OAKMONT, Pa. Oakmont Country Club has a history of identifying great players. The club's list of champions includes the likes of Jack Nicklaus, Johnny Miller, Larry Nelson, Ernie Els, Patty Sheehan and Angel Cabrera, to name a few.
Cristie Kerr's name would fit nicely on that list. Her recent 12-shot victory in the LPGA Championship earned her the No. 1 ranking in women's golf, and she's already an accomplished star with one Open title on her resume. At 32, she's playing some of the best golf of her career.
After two days of the U.S. Women's Open at Oakmont, she has established herself as the player to beat. When she finished Friday's round with three birdies on her closing six holes to salvage an even-par 71, a sweet comebacker of a round, she had a 36-hole total of 143, one over par. When rain halted play on Friday, Kerr was in a seven-way tie for second behind Sophie Gustafson, who was even.
It doesn't appear that Kerr is going away. She hit 15 greens in regulation on Friday, and 13 on Thursday. That's what Open champions do. Especially on a course where the field is barely hitting half of the greens in regulation and half of the fairways.
A little adversity isn't slowing Kerr down, either. She fought back from a bogey-bogey start in the opening round. On Friday morning, she doubled the 15th hole, her sixth, and bogeyed 17 and 18 before rallying for a 33 on her last nine holes.
"You have to have the patience of a saint this week on this golf course," Kerr said. "The ebb and flow of this course is, you're going to give some shots back, it's going to give you a couple of opportunities to get some back. You have to hope you get more back than you give away."
Kerr's game is made for challenging conditions. She's been out of the top 10 in scoring average on the LPGA only once in the last seven years. She finished 13th or better six times in Opens, including her 2007 win and her 2000 runner-up finish. She and Anna Nordqvist are tied for first in greens hit this week among players who had finished two rounds by mid-afternoon Friday. Oakmont is not a place where you've going to miss greens and save pars very often.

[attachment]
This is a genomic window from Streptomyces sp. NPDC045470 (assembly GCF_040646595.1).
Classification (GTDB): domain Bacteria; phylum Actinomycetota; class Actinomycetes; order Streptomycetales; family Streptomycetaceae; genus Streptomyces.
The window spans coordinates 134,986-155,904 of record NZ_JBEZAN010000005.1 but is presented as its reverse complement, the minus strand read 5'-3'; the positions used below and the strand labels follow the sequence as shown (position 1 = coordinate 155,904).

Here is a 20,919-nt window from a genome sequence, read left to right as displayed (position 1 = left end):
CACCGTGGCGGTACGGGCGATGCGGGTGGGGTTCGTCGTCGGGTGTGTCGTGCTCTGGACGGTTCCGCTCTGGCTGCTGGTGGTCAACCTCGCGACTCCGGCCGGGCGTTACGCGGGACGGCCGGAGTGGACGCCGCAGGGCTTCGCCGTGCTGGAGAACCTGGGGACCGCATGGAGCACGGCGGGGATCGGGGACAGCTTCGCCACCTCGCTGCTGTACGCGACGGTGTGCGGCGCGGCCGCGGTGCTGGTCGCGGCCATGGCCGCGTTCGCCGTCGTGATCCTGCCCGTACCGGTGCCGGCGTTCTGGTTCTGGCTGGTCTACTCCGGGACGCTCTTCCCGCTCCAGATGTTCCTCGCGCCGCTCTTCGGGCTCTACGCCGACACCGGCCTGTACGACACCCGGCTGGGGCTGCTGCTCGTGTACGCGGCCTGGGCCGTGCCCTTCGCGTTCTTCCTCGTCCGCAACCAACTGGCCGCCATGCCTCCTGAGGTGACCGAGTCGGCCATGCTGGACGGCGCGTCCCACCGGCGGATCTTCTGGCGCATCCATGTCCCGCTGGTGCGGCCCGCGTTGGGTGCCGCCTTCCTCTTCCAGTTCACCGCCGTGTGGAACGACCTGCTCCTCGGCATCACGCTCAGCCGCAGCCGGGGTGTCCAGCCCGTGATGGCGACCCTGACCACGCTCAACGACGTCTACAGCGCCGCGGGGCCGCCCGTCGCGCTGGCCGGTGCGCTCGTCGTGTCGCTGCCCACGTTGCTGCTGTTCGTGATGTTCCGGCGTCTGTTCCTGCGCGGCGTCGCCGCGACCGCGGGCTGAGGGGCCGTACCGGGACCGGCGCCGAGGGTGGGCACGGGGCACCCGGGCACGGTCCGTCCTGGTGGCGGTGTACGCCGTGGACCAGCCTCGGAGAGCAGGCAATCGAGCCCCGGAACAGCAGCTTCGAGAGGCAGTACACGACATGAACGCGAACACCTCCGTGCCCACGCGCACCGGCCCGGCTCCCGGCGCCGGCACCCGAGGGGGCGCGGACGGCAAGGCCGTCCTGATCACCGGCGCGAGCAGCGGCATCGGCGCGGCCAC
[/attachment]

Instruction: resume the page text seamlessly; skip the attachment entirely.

Kerr laughed about Oakmont's difficulty level. "Oh, I'm so tired," she said. "For example, I could only have one glass of wine last night instead of two or three." Then she added, "Just kidding. But I mean, you're so mentally spent. I teed off at 1 yesterday, and it was almost six hours for the round in that heat. I was exhausted when I got home."
It figures that she'll get an extended break now. She finished Friday afternoon, beating a heavy thunderstorm by about an hour. Kerr won't be teeing it up again until one of the late groups Saturday afternoon.
"It's not always easy for me to be patient," she said. "This course kind of forces you because you don't have a choice. If you get impatient, it will jump up and bite you. I've just accepted the fact that you're going to give some shots away and, you know, sit in the weeds and kind of wait to strike. That's my game plan coming into this week. So far it's working."
With two rounds left, Kerr is right where she needs to be.